Grazing and litter removal can alter understory structure and composition after afforestation, posing a serious threat to sustainable forest development. Enclosure is considered to be an effective measure to restore degraded forest restoration. However, little is known about the dynamics of soil nutrients and microbial communities during the forest restoration process. In the present study, the effects of Arachis hypogaea (AH), Pinus sylvestris var. mongolica (PSM) and Pinus sylvestris var. mongolica with enclosure (PSME) on soil chemical properties and soil microbial communities were studied in Zhanggutai, Liaoning Province, China. The results showed that PSME could remarkably contribute to improve soil total C, total N and total P compared to PSM and AH. Additionally, PSM could clearly increase the soil bacterial community diversity and fungal Chao1 index and ACE index. Additionally, PSME could further increase soil Chao1 index and ACE index of soil bacteria. Soil total C, total N and available N were the main factors related to soil microbial diversity. Actinobacteria and Ascomycota were the predominant bacterial and fungal phyla, respectively. Specifically, PSME could increase the relative abundances of Actinobacteria, Gemmatimonadetes, Ascomycota and Mortierellomycota and decreased the relative abundances of Acidobacteria, Chloroflexi and Basidiomycota than PSM. PSM and PSME could clearly change soil microbial communities compared with AH and PSME could remarkably shift soil fungal communities than PSM. What’s more, the soil microbial community structure were affected by multiple edaphic chemical parameters. It can be seen that afforestation combined with enclosed management potentially regulate microbial properties through shifting the soil properties. This study can provide new ideas for further understanding the impact of enclosure on PSM and provide theoretical support for the management of PSM.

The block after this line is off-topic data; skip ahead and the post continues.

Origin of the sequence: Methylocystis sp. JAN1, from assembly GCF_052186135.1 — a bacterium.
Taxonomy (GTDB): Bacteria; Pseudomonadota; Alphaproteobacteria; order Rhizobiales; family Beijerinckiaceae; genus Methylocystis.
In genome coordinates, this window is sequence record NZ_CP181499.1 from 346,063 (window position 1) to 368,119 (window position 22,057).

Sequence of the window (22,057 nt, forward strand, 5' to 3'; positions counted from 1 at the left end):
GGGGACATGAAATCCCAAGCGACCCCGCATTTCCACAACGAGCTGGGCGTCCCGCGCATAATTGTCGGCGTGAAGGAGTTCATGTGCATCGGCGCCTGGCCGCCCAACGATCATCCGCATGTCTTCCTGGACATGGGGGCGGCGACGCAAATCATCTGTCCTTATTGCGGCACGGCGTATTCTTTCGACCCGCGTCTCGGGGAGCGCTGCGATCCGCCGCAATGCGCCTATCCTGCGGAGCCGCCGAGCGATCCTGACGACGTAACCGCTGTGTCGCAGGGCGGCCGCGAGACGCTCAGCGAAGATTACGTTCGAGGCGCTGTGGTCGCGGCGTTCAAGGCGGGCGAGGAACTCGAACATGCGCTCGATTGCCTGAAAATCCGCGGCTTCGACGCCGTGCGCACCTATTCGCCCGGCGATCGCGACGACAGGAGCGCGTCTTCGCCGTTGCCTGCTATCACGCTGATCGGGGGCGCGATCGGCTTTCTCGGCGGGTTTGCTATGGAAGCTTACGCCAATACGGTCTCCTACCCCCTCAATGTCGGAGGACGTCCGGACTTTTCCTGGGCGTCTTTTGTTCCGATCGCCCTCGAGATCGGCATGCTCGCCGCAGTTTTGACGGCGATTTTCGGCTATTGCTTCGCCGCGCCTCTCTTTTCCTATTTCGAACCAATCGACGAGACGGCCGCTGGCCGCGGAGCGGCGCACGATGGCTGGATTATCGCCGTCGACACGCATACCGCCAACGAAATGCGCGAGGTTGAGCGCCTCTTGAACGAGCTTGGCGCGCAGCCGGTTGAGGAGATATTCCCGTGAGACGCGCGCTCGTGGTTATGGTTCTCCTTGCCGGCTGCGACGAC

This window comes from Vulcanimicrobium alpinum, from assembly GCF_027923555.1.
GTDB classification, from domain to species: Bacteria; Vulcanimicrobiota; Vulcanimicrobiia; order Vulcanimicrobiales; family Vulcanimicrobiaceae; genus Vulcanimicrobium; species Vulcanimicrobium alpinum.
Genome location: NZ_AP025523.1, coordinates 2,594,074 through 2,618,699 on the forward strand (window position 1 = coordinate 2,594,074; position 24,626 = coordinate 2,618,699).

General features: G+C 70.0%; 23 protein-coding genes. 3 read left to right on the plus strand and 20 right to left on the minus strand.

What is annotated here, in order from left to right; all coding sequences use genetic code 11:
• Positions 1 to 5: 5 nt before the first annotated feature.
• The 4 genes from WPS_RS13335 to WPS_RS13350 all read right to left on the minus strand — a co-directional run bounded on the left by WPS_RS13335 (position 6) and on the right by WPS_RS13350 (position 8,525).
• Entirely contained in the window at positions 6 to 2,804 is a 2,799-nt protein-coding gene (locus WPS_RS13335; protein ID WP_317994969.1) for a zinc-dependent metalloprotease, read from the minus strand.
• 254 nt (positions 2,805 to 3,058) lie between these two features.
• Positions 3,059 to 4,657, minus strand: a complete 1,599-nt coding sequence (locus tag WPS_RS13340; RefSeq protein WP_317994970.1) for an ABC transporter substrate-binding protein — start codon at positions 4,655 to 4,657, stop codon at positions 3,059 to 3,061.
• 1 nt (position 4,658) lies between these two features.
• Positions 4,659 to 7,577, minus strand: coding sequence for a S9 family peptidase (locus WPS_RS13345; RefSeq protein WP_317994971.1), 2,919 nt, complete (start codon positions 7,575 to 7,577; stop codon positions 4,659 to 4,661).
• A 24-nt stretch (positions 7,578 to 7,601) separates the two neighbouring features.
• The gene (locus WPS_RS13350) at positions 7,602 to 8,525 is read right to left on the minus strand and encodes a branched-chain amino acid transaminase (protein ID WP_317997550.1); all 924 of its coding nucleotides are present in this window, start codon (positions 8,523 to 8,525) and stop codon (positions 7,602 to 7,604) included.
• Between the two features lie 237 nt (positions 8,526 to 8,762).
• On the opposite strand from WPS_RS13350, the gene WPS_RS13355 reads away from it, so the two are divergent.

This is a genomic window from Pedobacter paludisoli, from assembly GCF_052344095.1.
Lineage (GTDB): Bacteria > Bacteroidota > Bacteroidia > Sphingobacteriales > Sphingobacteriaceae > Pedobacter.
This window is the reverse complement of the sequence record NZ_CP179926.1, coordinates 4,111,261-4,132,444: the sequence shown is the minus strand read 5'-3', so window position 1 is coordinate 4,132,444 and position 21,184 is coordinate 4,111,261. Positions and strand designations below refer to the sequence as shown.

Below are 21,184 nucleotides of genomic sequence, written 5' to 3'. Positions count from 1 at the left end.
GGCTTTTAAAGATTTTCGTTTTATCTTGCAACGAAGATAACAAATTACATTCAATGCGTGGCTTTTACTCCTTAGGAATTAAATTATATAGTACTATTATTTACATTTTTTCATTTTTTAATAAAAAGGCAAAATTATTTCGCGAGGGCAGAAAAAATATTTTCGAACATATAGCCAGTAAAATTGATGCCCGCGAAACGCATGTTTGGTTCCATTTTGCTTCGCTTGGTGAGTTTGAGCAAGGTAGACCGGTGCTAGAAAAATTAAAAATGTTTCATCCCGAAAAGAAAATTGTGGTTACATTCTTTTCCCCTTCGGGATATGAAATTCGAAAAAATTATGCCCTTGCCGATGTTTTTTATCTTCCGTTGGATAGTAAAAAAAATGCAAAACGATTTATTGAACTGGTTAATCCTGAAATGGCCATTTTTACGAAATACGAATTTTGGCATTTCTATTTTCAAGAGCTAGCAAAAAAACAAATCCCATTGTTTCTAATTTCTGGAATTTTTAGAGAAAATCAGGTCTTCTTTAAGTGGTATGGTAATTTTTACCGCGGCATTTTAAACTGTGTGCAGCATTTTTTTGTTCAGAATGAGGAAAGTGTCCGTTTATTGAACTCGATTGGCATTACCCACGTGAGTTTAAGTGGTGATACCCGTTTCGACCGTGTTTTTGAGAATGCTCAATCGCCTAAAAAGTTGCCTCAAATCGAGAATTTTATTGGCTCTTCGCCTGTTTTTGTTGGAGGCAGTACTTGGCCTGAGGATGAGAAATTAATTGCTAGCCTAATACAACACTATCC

]]>
<![CDATA[A new species of Glyptapanteles Ashmead (Hymenoptera, Braconidae, Microgastrinae) within Macrobrochis gigas (Lepidoptera, Arctiidae, Lithosiidae) in Fujian, China]]> https://www.researchpad.co/article/N3bc60d67-ce78-4008-94e9-ba4c9fd971f2
Abstract

The south-east coastal area of Fujian, China, belongs to the Oriental Realm, and is characterized by a high insect species richness. In this work, a new species of Hymenopteran parasitoid, Glyptapanteles gigas Liang & Song, sp. nov. found in Jinjiang within hosts of caterpillars Macrobrochis gigas (Lepidoptera: Arctiidae), is described and illustrated, with differences from similar species. Additionally, we presumed that both parasitoid and host species play very important role in the coevolution and tritrophic interaction between plants, phytophagous insects, and their parasitoids, because these insects probably broke the sporangia and made contributions to their colonization, or some spores were spread for long distances by adult moths after their emergence, or some parasitoids were attracted by the eggs and larvae of these caterpillars, which was also thought to be helpful to spread of spores.